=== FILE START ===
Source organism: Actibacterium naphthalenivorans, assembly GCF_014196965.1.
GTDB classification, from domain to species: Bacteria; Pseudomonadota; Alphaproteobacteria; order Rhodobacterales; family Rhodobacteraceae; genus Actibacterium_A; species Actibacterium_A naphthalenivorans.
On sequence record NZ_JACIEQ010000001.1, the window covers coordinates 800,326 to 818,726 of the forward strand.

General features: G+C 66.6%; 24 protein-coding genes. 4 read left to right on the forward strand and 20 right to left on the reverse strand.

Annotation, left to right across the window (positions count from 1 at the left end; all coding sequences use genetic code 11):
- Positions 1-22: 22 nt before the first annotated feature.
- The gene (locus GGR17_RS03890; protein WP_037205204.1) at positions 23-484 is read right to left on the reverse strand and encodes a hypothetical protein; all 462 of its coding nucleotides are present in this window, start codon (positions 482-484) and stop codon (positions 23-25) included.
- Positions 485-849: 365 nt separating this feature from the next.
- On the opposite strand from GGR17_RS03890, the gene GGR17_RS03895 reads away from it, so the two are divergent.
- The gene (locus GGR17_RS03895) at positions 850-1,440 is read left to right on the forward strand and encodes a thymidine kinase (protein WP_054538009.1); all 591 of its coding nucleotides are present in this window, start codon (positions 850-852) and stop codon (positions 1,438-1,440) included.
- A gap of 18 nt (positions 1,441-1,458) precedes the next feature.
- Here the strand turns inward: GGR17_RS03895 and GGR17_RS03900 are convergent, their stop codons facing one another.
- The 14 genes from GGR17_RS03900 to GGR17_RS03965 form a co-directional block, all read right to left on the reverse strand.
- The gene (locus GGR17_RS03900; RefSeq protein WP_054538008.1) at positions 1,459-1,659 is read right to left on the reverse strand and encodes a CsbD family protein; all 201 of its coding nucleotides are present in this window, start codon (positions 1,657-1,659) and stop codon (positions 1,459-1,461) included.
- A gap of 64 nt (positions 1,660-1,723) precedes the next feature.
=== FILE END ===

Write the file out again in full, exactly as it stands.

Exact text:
Source organism: Actibacterium naphthalenivorans, assembly GCF_014196965.1.
GTDB classification, from domain to species: Bacteria; Pseudomonadota; Alphaproteobacteria; order Rhodobacterales; family Rhodobacteraceae; genus Actibacterium_A; species Actibacterium_A naphthalenivorans.
On sequence record NZ_JACIEQ010000001.1, the window covers coordinates 800,326 to 818,726 of the forward strand.

General features: G+C 66.6%; 24 protein-coding genes. 4 read left to right on the forward strand and 20 right to left on the reverse strand.

Annotation, left to right across the window (positions count from 1 at the left end; all coding sequences use genetic code 11):
- Positions 1-22: 22 nt before the first annotated feature.
- The gene (locus GGR17_RS03890; protein WP_037205204.1) at positions 23-484 is read right to left on the reverse strand and encodes a hypothetical protein; all 462 of its coding nucleotides are present in this window, start codon (positions 482-484) and stop codon (positions 23-25) included.
- Positions 485-849: 365 nt separating this feature from the next.
- On the opposite strand from GGR17_RS03890, the gene GGR17_RS03895 reads away from it, so the two are divergent.
- The gene (locus GGR17_RS03895) at positions 850-1,440 is read left to right on the forward strand and encodes a thymidine kinase (protein WP_054538009.1); all 591 of its coding nucleotides are present in this window, start codon (positions 850-852) and stop codon (positions 1,438-1,440) included.
- A gap of 18 nt (positions 1,441-1,458) precedes the next feature.
- Here the strand turns inward: GGR17_RS03895 and GGR17_RS03900 are convergent, their stop codons facing one another.
- The 14 genes from GGR17_RS03900 to GGR17_RS03965 form a co-directional block, all read right to left on the reverse strand.
- The gene (locus GGR17_RS03900; RefSeq protein WP_054538008.1) at positions 1,459-1,659 is read right to left on the reverse strand and encodes a CsbD family protein; all 201 of its coding nucleotides are present in this window, start codon (positions 1,657-1,659) and stop codon (positions 1,459-1,461) included.
- A gap of 64 nt (positions 1,660-1,723) precedes the next feature.